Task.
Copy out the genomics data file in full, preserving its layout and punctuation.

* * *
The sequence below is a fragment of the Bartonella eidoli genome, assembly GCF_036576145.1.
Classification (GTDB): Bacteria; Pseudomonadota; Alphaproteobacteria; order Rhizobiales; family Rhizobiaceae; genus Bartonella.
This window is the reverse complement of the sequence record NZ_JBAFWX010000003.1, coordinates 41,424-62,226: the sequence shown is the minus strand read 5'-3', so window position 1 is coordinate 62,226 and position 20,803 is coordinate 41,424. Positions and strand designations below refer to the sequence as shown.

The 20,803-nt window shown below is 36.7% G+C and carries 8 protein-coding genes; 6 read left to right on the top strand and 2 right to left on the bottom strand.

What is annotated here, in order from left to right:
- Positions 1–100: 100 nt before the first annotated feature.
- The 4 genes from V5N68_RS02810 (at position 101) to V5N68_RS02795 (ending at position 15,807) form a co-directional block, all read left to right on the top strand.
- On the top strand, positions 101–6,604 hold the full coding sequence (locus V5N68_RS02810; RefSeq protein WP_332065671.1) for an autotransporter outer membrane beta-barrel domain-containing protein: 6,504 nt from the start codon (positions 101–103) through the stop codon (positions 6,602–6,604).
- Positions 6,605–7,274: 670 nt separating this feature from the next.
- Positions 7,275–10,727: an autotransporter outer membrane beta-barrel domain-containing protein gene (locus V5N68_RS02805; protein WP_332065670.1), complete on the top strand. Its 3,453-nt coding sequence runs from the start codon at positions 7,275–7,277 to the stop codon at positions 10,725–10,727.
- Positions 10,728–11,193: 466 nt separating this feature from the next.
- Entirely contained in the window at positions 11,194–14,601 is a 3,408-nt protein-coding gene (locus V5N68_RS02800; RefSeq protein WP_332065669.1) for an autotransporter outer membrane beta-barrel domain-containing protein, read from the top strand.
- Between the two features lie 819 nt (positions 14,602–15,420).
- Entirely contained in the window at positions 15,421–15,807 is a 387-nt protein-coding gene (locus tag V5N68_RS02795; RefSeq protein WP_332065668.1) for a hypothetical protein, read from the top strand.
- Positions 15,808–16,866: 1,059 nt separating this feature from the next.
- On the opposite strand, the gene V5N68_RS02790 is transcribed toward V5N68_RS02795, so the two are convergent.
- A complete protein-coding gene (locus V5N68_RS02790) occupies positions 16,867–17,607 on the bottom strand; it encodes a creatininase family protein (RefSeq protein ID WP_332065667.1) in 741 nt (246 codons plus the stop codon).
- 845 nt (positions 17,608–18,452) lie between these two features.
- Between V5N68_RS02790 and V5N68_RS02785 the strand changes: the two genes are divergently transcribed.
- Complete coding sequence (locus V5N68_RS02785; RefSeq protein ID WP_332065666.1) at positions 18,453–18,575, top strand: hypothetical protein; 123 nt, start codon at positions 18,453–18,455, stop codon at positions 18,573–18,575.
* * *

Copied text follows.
The sequence below is a fragment of the Bartonella eidoli genome, assembly GCF_036576145.1.
Classification (GTDB): Bacteria; Pseudomonadota; Alphaproteobacteria; order Rhizobiales; family Rhizobiaceae; genus Bartonella.
This window is the reverse complement of the sequence record NZ_JBAFWX010000003.1, coordinates 41,424-62,226: the sequence shown is the minus strand read 5'-3', so window position 1 is coordinate 62,226 and position 20,803 is coordinate 41,424. Positions and strand designations below refer to the sequence as shown.

The 20,803-nt window shown below is 36.7% G+C and carries 8 protein-coding genes; 6 read left to right on the top strand and 2 right to left on the bottom strand.

What is annotated here, in order from left to right:
- Positions 1–100: 100 nt before the first annotated feature.
- The 4 genes from V5N68_RS02810 (at position 101) to V5N68_RS02795 (ending at position 15,807) form a co-directional block, all read left to right on the top strand.
- On the top strand, positions 101–6,604 hold the full coding sequence (locus V5N68_RS02810; RefSeq protein WP_332065671.1) for an autotransporter outer membrane beta-barrel domain-containing protein: 6,504 nt from the start codon (positions 101–103) through the stop codon (positions 6,602–6,604).
- Positions 6,605–7,274: 670 nt separating this feature from the next.
- Positions 7,275–10,727: an autotransporter outer membrane beta-barrel domain-containing protein gene (locus V5N68_RS02805; protein WP_332065670.1), complete on the top strand. Its 3,453-nt coding sequence runs from the start codon at positions 7,275–7,277 to the stop codon at positions 10,725–10,727.
- Positions 10,728–11,193: 466 nt separating this feature from the next.
- Entirely contained in the window at positions 11,194–14,601 is a 3,408-nt protein-coding gene (locus V5N68_RS02800; RefSeq protein WP_332065669.1) for an autotransporter outer membrane beta-barrel domain-containing protein, read from the top strand.
- Between the two features lie 819 nt (positions 14,602–15,420).
- Entirely contained in the window at positions 15,421–15,807 is a 387-nt protein-coding gene (locus tag V5N68_RS02795; RefSeq protein WP_332065668.1) for a hypothetical protein, read from the top strand.
- Positions 15,808–16,866: 1,059 nt separating this feature from the next.
- On the opposite strand, the gene V5N68_RS02790 is transcribed toward V5N68_RS02795, so the two are convergent.
- A complete protein-coding gene (locus V5N68_RS02790) occupies positions 16,867–17,607 on the bottom strand; it encodes a creatininase family protein (RefSeq protein ID WP_332065667.1) in 741 nt (246 codons plus the stop codon).
- 845 nt (positions 17,608–18,452) lie between these two features.
- Between V5N68_RS02790 and V5N68_RS02785 the strand changes: the two genes are divergently transcribed.
- Complete coding sequence (locus V5N68_RS02785; RefSeq protein ID WP_332065666.1) at positions 18,453–18,575, top strand: hypothetical protein; 123 nt, start codon at positions 18,453–18,455, stop codon at positions 18,573–18,575.